Greetings friends. My family and I recently purchased a new house and we’re slowly making it our own, one room at a time. To set the stage, our home is a 1930′s cottage nestled amidst the trees of Glen park. With exposed douglas fir beams, wide plank floors and big windows that overlook the canyon, it’s magical. Spaces unfold overtime and this home is no exception.
This DIY project is merely a tutorial on how I winterized a perfectly swoon-worthy vintage mod chair. This winterizing, if you will, seemed like the perfect solution to creating a cozier corner nook in my teeny Brooklyn flat. The winter here has been a fickle mix of harsh winds, snow, rain, hail, and sunshine—sometimes all in one day. It is COLD, and I have to admit that often times the NY winter weather triggers fond memories of frolicking in the San Francisco Indian summer month of February…
A few months back our blog featured the dip dye/ombre trend that we’ve seen in homes, on strands of hair and clothing this past year. We promised you that we’d try it out for ourselves and so this week we’re giving you a quick tutorial. Turns out that dip dye is not only a trend, but a sustainable way to re-purpose the old fabric in your household that have seen better days.
*Note. This will take longer than it appears to. We wouldn’t want to give the impression that reupholstering is an easy task. It is time consuming and only for the detail-oriented and most prepared doers. Yet, once done and done right — you will sit comfortably knowing that reupholstering is another skill-set to check off your list!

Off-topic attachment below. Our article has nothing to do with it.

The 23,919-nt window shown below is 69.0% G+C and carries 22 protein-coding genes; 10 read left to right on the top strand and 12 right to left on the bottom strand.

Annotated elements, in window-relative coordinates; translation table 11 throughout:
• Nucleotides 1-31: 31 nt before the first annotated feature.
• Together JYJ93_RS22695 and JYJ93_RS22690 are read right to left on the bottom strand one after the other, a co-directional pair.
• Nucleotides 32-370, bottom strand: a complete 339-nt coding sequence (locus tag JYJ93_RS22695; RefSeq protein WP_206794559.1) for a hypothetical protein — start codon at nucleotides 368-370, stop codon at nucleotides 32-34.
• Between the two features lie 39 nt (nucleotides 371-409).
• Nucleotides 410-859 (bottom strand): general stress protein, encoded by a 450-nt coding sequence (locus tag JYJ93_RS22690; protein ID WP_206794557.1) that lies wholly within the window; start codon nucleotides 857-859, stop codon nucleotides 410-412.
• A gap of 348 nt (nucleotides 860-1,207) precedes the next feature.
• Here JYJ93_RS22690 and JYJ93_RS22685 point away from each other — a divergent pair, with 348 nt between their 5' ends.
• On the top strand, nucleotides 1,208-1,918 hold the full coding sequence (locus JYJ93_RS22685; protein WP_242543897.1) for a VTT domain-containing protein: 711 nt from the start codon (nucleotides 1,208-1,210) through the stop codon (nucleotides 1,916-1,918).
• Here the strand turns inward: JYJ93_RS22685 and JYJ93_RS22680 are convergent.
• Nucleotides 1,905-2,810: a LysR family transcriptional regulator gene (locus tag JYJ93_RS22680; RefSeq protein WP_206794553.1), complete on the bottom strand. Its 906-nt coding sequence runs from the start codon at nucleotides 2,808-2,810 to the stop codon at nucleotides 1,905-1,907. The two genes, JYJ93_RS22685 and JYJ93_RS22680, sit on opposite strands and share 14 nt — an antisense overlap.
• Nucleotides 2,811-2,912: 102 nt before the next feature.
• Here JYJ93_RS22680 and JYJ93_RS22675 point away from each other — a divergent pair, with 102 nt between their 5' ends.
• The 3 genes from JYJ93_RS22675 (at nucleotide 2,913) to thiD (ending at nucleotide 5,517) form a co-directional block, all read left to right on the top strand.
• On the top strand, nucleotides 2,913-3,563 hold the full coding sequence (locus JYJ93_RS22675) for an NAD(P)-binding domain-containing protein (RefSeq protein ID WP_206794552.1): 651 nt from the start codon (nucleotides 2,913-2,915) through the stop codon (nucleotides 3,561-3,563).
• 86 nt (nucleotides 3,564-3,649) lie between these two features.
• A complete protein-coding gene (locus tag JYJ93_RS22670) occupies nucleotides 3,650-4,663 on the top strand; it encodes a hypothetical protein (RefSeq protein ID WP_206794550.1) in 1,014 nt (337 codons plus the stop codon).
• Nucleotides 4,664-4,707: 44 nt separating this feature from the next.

Renee and I set out a plan to up-cycle a second-hand chair in need of love. We got our inspiration from the emerging chair designer, Yinka Ilori, featured at this year’s International Contemporary Furniture Fair (ICFF) that LOCZI attended in New York. What really captivated us about his piece was the use of batik fabric that appears to have come full circle in the more recent year’s high-end fashion scene. Batik’s original origins are still known to be a mystery (mainly because of its span across the entire globe). It is loosely translated to mean ‘to dot’. Some translate it as ‘wax writing’ or ‘drawing with a broken line’.
It’s okay, we’re not judging you because you bought that IKEA couch. And If you don’t already know, LOCZIdesign believes that everyone benefits from good design. Our mission after all is to “create spaces that balance and inspire” — at every budget level. With this in mind, we’re delighted to let you in on some of our favorite companies creating IKEA upgrades. And though we prefer to venture locally for one-of-a-kind, artisan furnishing design, we understand that sometimes all your home may need is a furniture facelift.
I hope you’re not completely over the idea of barbecuing. It is, after-all, the second Friday of the work which means (after reading this) there will be more gatherings to attend. Bringing me to yesterday afternoon, where I sat half slumped and completely full over a decorated picnic table. I couldn’t help but notice the bright indigo ombré table cloth beneath me.
Call it telepathy, but I get the strange feeling that you still haven’t completed your holiday shopping. Well, you’re in luck. I spent yesterday afternoon with a local green craft artisan, Lavinia Lindsay, and have a DIY holiday project to share. Perhaps this will inspire you to check off your shopping list with a sustainable, handmade gift to graciously give. Living walls have grown a lot of popularity in the Bay Area.